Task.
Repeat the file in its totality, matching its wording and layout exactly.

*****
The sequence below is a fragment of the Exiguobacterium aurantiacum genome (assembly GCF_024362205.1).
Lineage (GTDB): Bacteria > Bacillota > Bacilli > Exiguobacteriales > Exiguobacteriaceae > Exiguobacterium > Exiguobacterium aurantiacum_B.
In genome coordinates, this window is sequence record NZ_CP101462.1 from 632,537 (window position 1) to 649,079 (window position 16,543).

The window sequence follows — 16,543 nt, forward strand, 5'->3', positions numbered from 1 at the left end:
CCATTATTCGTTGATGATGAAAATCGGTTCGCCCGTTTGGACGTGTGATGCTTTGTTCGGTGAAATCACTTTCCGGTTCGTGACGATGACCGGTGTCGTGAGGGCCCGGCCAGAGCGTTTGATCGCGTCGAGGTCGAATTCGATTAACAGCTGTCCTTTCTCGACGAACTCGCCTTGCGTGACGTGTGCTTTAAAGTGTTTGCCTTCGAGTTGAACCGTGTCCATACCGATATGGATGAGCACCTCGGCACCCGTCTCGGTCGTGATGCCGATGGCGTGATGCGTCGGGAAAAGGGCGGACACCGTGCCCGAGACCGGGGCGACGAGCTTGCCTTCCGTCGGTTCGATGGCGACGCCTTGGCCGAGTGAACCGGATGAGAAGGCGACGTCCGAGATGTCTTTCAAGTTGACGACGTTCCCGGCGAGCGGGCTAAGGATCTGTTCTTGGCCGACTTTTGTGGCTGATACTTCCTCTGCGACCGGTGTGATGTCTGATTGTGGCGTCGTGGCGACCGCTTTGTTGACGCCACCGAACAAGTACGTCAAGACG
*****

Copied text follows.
The sequence below is a fragment of the Exiguobacterium aurantiacum genome (assembly GCF_024362205.1).
Lineage (GTDB): Bacteria > Bacillota > Bacilli > Exiguobacteriales > Exiguobacteriaceae > Exiguobacterium > Exiguobacterium aurantiacum_B.
In genome coordinates, this window is sequence record NZ_CP101462.1 from 632,537 (window position 1) to 649,079 (window position 16,543).

The window sequence follows — 16,543 nt, forward strand, 5'->3', positions numbered from 1 at the left end:
CCATTATTCGTTGATGATGAAAATCGGTTCGCCCGTTTGGACGTGTGATGCTTTGTTCGGTGAAATCACTTTCCGGTTCGTGACGATGACCGGTGTCGTGAGGGCCCGGCCAGAGCGTTTGATCGCGTCGAGGTCGAATTCGATTAACAGCTGTCCTTTCTCGACGAACTCGCCTTGCGTGACGTGTGCTTTAAAGTGTTTGCCTTCGAGTTGAACCGTGTCCATACCGATATGGATGAGCACCTCGGCACCCGTCTCGGTCGTGATGCCGATGGCGTGATGCGTCGGGAAAAGGGCGGACACCGTGCCCGAGACCGGGGCGACGAGCTTGCCTTCCGTCGGTTCGATGGCGACGCCTTGGCCGAGTGAACCGGATGAGAAGGCGACGTCCGAGATGTCTTTCAAGTTGACGACGTTCCCGGCGAGCGGGCTAAGGATCTGTTCTTGGCCGACTTTTGTGGCTGATACTTCCTCTGCGACCGGTGTGATGTCTGATTGTGGCGTCGTGGCGACCGCTTTGTTGACGCCACCGAACAAGTACGTCAAGACG